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Making sense of OPEC's deal

Russian Minister of Energy Alexander Novak, Khalid Al-Falih Minister of Energy, Industry and Mineral Resources of Saudi Arabia, and Mohammad Sanusi Barkindo, OPEC Secretary General of Nigeria, attend a news conference after an OPEC meeting. Photo: Ronald Zak / AP

A few more observations on yesterday's move by OPEC and Russia to extend their production-limiting deal for nine months through the end of 2018...

Markets: Via Reuters, oil prices are up somewhat today on the heels of the deal, but really the expectation of the extension has been baked into the cake, so there likely would have been sharp dive had the agreement collapsed.

Cloudy future: An analytical piece out this morning from Bloomberg's team points out that the agreement left "big questions unanswered," including:

  • "If the cuts succeed in meeting their stated goal of bringing global inventories back down to their five-year average level, how will the deal be unwound? And if they don't, will the deal be extended in perpetuity?"

OPEC and Russia are still reckoning with the U.S. shale surge. Bloomberg notes that while the production deal has helped to elevate prices, it creates a "quandary" for OPEC and allied producers about how to keep those prices high without igniting even greater shale growth.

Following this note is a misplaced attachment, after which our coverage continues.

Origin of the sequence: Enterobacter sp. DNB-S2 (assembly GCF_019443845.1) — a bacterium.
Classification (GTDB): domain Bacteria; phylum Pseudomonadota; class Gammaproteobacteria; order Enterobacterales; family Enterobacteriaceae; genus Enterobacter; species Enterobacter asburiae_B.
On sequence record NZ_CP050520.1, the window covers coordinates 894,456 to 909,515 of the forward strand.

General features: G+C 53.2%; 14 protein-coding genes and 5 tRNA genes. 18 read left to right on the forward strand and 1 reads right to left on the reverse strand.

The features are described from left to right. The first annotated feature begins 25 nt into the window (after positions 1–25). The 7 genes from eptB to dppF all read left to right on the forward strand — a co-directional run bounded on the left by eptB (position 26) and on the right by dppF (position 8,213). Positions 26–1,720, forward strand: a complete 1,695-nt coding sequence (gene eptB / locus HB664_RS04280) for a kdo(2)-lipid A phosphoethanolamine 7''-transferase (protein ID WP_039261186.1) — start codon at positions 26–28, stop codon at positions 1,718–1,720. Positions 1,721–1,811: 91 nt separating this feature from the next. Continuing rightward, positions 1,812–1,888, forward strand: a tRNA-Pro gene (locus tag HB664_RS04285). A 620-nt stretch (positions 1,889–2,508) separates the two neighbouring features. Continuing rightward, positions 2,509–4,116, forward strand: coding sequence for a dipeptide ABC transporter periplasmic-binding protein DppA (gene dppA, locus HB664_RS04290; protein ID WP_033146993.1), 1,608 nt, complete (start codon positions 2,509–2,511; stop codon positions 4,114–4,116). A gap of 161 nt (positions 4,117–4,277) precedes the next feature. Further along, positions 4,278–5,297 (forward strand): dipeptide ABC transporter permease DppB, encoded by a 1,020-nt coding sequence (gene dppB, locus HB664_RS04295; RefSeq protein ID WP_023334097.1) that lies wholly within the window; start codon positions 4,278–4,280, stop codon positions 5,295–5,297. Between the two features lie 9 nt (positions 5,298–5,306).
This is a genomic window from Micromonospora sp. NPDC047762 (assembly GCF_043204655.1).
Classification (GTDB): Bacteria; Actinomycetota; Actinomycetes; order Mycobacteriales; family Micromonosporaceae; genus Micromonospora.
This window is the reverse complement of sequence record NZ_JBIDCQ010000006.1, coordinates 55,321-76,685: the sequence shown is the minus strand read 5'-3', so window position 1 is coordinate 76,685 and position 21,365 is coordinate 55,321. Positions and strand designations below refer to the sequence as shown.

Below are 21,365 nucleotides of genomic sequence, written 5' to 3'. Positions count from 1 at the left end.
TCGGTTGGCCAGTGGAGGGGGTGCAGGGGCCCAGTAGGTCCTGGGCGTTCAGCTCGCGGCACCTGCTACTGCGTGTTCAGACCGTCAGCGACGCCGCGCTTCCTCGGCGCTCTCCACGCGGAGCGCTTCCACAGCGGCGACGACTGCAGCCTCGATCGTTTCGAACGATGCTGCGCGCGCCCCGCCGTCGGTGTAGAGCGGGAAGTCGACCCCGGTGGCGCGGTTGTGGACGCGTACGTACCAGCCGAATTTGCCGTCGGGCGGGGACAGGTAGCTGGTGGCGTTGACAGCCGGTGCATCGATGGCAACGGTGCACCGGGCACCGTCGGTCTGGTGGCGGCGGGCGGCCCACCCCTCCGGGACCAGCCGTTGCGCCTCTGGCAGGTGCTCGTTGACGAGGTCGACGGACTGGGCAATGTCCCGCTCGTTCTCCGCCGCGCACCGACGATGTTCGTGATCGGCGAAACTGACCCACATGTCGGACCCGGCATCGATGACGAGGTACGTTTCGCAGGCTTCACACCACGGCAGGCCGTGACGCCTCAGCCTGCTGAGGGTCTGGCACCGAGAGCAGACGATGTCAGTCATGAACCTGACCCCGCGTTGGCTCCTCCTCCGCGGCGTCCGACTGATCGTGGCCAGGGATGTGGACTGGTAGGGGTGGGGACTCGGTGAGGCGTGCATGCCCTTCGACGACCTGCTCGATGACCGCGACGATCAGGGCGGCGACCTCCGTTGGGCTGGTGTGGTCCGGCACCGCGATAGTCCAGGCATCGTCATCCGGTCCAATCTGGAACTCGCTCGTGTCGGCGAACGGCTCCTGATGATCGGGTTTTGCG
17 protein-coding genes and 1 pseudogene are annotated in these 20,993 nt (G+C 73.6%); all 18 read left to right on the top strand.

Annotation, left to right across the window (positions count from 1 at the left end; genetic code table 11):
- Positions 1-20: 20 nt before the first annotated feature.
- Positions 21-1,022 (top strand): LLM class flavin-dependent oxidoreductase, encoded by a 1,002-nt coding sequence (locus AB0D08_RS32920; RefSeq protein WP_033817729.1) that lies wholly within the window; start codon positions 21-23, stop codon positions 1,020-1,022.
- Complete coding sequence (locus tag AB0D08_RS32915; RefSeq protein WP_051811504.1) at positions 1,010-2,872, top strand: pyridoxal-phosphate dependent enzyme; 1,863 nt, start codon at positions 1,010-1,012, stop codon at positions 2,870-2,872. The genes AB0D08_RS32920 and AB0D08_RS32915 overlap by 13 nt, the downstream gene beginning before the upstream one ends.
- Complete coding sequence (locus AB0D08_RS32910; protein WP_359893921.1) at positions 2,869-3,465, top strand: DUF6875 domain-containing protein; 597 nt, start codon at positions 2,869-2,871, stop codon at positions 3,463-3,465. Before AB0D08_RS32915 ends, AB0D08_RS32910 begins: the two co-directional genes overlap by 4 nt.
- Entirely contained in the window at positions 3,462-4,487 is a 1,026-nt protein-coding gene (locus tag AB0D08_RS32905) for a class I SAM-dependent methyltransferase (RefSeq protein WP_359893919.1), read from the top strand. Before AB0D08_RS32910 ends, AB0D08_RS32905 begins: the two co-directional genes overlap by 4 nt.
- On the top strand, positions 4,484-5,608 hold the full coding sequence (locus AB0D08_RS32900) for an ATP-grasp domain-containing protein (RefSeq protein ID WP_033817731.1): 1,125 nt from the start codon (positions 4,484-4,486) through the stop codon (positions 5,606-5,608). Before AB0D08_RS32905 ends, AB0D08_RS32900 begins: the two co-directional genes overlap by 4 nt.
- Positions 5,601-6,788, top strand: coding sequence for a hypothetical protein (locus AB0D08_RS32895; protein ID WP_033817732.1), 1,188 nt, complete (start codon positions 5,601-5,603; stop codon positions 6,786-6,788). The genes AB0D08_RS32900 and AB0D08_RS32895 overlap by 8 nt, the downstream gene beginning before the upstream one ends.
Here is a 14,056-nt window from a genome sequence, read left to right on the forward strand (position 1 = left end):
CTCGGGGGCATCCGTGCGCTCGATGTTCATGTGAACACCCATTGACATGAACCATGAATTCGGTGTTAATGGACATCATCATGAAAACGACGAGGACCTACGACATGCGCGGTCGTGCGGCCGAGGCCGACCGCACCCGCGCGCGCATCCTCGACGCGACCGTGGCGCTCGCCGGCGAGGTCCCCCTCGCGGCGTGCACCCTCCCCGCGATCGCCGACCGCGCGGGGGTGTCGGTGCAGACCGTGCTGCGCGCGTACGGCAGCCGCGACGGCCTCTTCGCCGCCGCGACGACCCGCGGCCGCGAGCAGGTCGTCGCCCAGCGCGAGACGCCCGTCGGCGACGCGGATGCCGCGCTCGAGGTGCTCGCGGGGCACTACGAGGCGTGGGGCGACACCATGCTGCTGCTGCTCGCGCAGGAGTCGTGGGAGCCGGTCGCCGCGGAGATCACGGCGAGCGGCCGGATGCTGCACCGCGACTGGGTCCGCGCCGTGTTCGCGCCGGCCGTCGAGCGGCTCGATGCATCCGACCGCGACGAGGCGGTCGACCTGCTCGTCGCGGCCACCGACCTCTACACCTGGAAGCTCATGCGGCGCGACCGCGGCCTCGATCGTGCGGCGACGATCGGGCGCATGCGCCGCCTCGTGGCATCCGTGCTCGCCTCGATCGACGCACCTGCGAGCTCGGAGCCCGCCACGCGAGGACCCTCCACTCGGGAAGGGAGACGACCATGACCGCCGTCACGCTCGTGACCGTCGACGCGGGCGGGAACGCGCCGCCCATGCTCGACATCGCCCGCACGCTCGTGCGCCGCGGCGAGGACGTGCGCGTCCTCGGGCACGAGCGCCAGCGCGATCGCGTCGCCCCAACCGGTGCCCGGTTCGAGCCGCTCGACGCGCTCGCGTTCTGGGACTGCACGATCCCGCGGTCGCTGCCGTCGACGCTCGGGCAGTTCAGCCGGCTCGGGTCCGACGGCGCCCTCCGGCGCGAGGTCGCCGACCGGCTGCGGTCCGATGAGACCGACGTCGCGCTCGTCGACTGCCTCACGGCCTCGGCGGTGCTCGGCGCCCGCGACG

Russia's posture: A big question going forward is the ability of powerhouse producers Saudi Arabia and Russia to sustain unity, especially as Russian companies have reportedly chafed at the continued limits.

  • "This meeting was largely devoid of the witty banter and joint red carpet appearances between [Saudi oil minister Khalid] al-Falih and his Russian counterpart (and official meeting co-chair) Alexander Novak that characterized the May meeting, despite protestations that the relationship remained robust," RBC Capital Markets' Helima Croft said in a note last night.
  • To be sure: Barclays' analysts, in a note this morning, downplay the Russian corporate grumbling and its potential impact going forward, noting: "the geopolitical incentives to remain engaged with OPEC and its leading countries far outweigh the costs of frustrated companies."

What's next: The agreement text highlights that producers will take stock of where things stand mid-year.

  • While analysts have pointed out that this kind of review would have occurred at the mid-year OPEC meeting regardless, the decision to emphasize it in the communique is still sign that the status of the cooperation is subject to change.

Go deeper: Platts has a comprehensive rundown of the action in Vienna and the outcome here.

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